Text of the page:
The Brevard County School Board voted 4-1 Monday to approve a teacher raise of up to $1,100 retroactive to the 2018-2019 school year, a move that flew in the face of the teachers’ union, which had asked for more than twice that much.
Board member Matt Susin cast the sole no vote on the motion as an estimated crowd of 800 restless teachers and supporters watched – stuffed inside the meeting room and in overflow rooms.
“I wonder how many teachers are out there on the edge of deciding to leave or deciding to stay based on our decision,” Susin said, as the debate ran nearly three hours.
The district and the Brevard Federation of Teachers have been locked in a nasty stalemate over teacher pay since December. A special magistrate suggested in May that the district meet the teachers’ demands of a raise of $2,300 per year for highly effective teachers, the category that most educators in Brevard fall under.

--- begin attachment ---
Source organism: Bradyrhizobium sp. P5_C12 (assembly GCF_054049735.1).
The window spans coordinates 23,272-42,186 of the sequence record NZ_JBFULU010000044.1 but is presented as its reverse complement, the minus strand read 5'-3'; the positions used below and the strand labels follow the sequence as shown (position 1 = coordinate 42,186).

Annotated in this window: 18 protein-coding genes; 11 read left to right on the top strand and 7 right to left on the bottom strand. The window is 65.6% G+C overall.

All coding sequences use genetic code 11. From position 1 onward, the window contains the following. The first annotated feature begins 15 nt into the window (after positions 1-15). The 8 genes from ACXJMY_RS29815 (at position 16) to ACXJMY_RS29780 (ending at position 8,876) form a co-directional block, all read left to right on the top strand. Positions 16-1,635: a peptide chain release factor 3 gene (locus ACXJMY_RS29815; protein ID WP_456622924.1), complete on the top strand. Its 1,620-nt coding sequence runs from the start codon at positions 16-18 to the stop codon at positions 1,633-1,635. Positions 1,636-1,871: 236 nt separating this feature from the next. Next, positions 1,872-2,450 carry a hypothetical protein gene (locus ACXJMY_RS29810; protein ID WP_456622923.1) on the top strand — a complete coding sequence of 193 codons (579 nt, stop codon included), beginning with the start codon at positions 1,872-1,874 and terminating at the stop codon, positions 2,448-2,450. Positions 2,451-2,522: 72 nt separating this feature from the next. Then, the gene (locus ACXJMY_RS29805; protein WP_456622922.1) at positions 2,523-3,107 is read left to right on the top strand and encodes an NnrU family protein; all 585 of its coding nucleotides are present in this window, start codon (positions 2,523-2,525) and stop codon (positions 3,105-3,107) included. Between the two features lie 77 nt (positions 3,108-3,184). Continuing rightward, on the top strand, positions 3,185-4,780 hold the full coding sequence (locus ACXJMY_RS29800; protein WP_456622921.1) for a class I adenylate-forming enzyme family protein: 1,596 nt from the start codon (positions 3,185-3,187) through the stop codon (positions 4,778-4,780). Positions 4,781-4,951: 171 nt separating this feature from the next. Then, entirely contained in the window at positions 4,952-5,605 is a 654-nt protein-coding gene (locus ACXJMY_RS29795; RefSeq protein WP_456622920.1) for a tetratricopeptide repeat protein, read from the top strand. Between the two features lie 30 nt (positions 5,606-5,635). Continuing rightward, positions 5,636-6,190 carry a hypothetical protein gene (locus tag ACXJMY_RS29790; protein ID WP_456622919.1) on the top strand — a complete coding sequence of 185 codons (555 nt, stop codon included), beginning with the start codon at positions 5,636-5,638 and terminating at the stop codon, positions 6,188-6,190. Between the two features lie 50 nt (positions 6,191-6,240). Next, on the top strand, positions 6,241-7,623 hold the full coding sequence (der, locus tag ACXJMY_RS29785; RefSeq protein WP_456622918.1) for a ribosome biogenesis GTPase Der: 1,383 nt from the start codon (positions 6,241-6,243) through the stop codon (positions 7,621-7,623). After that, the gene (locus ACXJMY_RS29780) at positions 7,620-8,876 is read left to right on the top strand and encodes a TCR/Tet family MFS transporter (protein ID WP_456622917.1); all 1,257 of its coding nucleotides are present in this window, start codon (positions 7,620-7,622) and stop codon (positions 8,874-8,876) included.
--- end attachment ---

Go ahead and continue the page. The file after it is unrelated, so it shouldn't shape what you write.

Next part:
The district had originally offered $770, but school Superintendent Mark Mullins upped that offer last week to $1,100.
The move by Mullins to reject the magistrate’s recommendation was only met with more anger by teachers and their supporters.
As the board prepared to vote, Chairperson Tina Descovich threatened to “clear the room” over continued jeering from the pro-teacher crowd.
After saying she believed the $770 raise was the best move fiscally for the district, but that she would vote for Mullins’ proposal, Descovich chided the teachers’ union for launching an aggressive defense against Mullins. “You guys are better than that and we as a community are better than that,” she said.
One woman in the crowd yelled, “I can’t pay my bills.”
Angela Dawson, a bargaining specialist for the Florida Education Association who is working with the union, told the board that teacher pay should be their priority.
“The public interest is better served by putting money into paying public employees so they may better serve your students,” Dawson said.
For the school district’s part, Mullins said officials were ready to start negotiations immediately for more pay in 2019-2020.
“We are already working on those as a senior cabinet and finance team,” Mullins said. “We are committed to additional budget reductions.”